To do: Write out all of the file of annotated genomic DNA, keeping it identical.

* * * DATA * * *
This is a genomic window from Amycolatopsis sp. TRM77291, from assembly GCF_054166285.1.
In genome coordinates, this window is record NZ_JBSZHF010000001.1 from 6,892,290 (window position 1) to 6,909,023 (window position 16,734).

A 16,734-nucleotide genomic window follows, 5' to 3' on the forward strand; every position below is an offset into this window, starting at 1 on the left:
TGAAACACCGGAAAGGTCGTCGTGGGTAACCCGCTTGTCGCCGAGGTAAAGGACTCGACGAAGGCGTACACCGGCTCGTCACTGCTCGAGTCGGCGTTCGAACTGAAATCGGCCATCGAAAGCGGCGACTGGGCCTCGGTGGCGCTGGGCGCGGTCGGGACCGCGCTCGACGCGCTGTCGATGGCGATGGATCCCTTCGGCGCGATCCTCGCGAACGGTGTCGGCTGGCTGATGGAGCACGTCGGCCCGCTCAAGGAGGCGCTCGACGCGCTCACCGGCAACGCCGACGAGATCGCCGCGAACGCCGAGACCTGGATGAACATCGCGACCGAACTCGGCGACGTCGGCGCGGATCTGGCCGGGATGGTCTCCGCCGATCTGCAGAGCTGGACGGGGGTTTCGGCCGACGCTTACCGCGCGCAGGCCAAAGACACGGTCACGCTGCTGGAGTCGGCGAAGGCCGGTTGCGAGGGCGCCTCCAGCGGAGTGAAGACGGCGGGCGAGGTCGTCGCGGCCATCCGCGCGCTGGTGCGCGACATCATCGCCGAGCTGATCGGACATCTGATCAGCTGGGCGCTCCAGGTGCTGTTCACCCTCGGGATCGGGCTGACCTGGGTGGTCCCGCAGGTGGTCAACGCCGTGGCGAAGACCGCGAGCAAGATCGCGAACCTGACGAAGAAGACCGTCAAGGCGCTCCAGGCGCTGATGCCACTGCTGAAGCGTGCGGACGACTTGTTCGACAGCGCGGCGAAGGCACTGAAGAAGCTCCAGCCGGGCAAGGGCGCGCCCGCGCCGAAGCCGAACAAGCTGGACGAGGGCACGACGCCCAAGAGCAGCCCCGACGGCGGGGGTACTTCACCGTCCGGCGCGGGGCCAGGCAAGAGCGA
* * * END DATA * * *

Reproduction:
This is a genomic window from Amycolatopsis sp. TRM77291, from assembly GCF_054166285.1.
In genome coordinates, this window is record NZ_JBSZHF010000001.1 from 6,892,290 (window position 1) to 6,909,023 (window position 16,734).

A 16,734-nucleotide genomic window follows, 5' to 3' on the forward strand; every position below is an offset into this window, starting at 1 on the left:
TGAAACACCGGAAAGGTCGTCGTGGGTAACCCGCTTGTCGCCGAGGTAAAGGACTCGACGAAGGCGTACACCGGCTCGTCACTGCTCGAGTCGGCGTTCGAACTGAAATCGGCCATCGAAAGCGGCGACTGGGCCTCGGTGGCGCTGGGCGCGGTCGGGACCGCGCTCGACGCGCTGTCGATGGCGATGGATCCCTTCGGCGCGATCCTCGCGAACGGTGTCGGCTGGCTGATGGAGCACGTCGGCCCGCTCAAGGAGGCGCTCGACGCGCTCACCGGCAACGCCGACGAGATCGCCGCGAACGCCGAGACCTGGATGAACATCGCGACCGAACTCGGCGACGTCGGCGCGGATCTGGCCGGGATGGTCTCCGCCGATCTGCAGAGCTGGACGGGGGTTTCGGCCGACGCTTACCGCGCGCAGGCCAAAGACACGGTCACGCTGCTGGAGTCGGCGAAGGCCGGTTGCGAGGGCGCCTCCAGCGGAGTGAAGACGGCGGGCGAGGTCGTCGCGGCCATCCGCGCGCTGGTGCGCGACATCATCGCCGAGCTGATCGGACATCTGATCAGCTGGGCGCTCCAGGTGCTGTTCACCCTCGGGATCGGGCTGACCTGGGTGGTCCCGCAGGTGGTCAACGCCGTGGCGAAGACCGCGAGCAAGATCGCGAACCTGACGAAGAAGACCGTCAAGGCGCTCCAGGCGCTGATGCCACTGCTGAAGCGTGCGGACGACTTGTTCGACAGCGCGGCGAAGGCACTGAAGAAGCTCCAGCCGGGCAAGGGCGCGCCCGCGCCGAAGCCGAACAAGCTGGACGAGGGCACGACGCCCAAGAGCAGCCCCGACGGCGGGGGTACTTCACCGTCCGGCGCGGGGCCAGGCAAGAGCGA